He’s started changing the color of my pants to white now, and, like he can feel my question before I’ve even asked it, he looks up at me out of the corner of his eye and explains, “We’ll be moving slowly enough now that we’ll be more easily visible to others. We’re heading into a territory that’s sufficiently populated to make particle sailing too risky, so it’s worth expending the energy to help us blend into the scenery a bit. Don’t want anyone to notice us if we can help it.”
He finishes transforming my pants and then moves to my boots, his long fingers all slender and tan against the grey leather. It’s started snowing again, thick white fluffs drifting down out of the blue sky and melting against the heat of the insulation barrier Dylan set up over our camp last night, giving this weirdly damp smell to the air.
There’s an odd sort of hush to the world around us too, as if all the sound is being swallowed up by the snow. And Agni, who’s just finished whitening his own clothes, looks even more like some strange Father Christmas as he strides across our little campsite to start working white into the packs.
Once my shoes are done, Dylan straightens up and glances around as if he’s looking for something. I stand up too, twisting my head back and forth a little to feel the brush of my hair against my shoulders. Dylan steps over to grab my hat off the ground where I left it this morning, and as he’s bringing it back over to me he turns it white as he walks.
“It’s a pity, but we’ll have to cover your hair for now,” he says, and then, as if it’s just some sort of instinct for him or something, he’s sliding the beanie onto my head himself and starting to tuck my hair inside of it.
It’s such a personal thing to do, getting all up in my space like that without any warning, and the surprise of it makes me look right into his eyes.
His hands pause for just a second, and then he’s pulling them away from me again and saying real smooth and casual like nothing’s at all unusual, “You can take over from here. I’ll go change the color of your other things.”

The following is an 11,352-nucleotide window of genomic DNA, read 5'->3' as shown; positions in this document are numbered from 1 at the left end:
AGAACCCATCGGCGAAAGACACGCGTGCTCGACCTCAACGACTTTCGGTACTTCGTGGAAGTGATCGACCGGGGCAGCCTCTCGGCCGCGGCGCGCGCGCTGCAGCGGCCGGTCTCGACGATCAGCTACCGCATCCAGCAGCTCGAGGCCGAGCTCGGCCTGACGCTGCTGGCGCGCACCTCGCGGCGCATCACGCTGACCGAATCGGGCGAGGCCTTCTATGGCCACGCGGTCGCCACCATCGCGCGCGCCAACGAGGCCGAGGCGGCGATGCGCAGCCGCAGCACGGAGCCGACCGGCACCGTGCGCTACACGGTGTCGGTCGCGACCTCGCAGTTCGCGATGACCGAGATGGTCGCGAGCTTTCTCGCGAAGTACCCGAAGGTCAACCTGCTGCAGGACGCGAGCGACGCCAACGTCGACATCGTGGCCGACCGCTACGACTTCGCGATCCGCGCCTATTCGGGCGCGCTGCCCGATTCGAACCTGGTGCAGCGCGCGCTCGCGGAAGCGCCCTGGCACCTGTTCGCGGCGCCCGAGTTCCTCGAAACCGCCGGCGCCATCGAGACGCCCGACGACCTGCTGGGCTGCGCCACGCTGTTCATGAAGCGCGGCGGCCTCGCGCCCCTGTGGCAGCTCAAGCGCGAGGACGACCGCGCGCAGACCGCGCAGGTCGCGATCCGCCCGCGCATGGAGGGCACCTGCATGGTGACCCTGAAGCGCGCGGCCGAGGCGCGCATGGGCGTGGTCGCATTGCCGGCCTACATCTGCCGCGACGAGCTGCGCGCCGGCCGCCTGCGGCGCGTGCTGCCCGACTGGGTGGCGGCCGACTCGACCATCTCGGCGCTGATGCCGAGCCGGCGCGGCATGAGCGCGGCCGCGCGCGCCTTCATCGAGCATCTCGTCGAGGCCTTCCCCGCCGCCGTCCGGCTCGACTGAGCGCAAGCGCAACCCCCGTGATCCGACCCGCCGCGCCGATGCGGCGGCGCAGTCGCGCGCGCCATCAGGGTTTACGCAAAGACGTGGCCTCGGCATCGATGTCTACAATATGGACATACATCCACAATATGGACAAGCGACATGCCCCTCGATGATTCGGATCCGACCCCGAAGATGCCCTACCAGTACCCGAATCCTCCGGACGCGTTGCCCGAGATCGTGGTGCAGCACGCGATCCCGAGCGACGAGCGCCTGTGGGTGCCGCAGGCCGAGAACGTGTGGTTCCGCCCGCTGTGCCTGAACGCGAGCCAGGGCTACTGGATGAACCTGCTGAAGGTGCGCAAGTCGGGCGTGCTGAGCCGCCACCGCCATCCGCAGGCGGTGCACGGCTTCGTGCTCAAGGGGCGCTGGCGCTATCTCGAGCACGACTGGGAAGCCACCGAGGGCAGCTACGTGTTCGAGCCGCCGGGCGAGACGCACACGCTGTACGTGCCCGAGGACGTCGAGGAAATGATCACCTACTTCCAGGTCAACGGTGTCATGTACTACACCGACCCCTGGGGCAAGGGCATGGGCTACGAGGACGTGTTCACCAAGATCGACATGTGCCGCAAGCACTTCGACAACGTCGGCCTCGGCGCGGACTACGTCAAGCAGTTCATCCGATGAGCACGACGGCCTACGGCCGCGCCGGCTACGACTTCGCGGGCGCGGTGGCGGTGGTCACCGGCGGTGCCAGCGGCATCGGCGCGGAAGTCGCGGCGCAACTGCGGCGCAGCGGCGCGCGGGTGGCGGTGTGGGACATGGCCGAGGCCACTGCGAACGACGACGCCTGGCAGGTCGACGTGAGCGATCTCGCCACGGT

He strides off to where Agni is, and I’m left standing there with my heart still going a few beats too fast and my essensus kind of buzzing. It’s going to take me a long time to get used to having that little energy generator back there, always so ready to send its tingling down the back of my neck.
Not sure what else to do I just hang out in the middle of the clearing for a while, trying to act real nonchalant about it, until Dylan and Agni move away from our packs to take down the lean-to. Then I trudge over to my now white bag and sling it over my shoulders and watch from a safe distance while the two of them finish erasing all signs of our having been here.
When everything’s ready to go I have to climb onto Dylan’s back again, and as I wrap my arms around his neck it’s about all I can do not to think about his hands on the side of my face and his eyes looking right into mine.
We particle sail a ways away from the camp, just far enough to make it hard for anyone who might be trying to follow our trail. Then Agni and Dylan make these little wooden snowshoes for us and we head off on foot. After days of almost 100 mile-per-hour travel, it feels pretty painfully slow.
Agni fills the time by expounding on the customs of Daxa and Painter life there, monologuing along about all sorts of obscure little details that I’m betting Dylan didn’t even know and that, in practical terms, probably aren’t going to mean a whole lot to me day-to-day.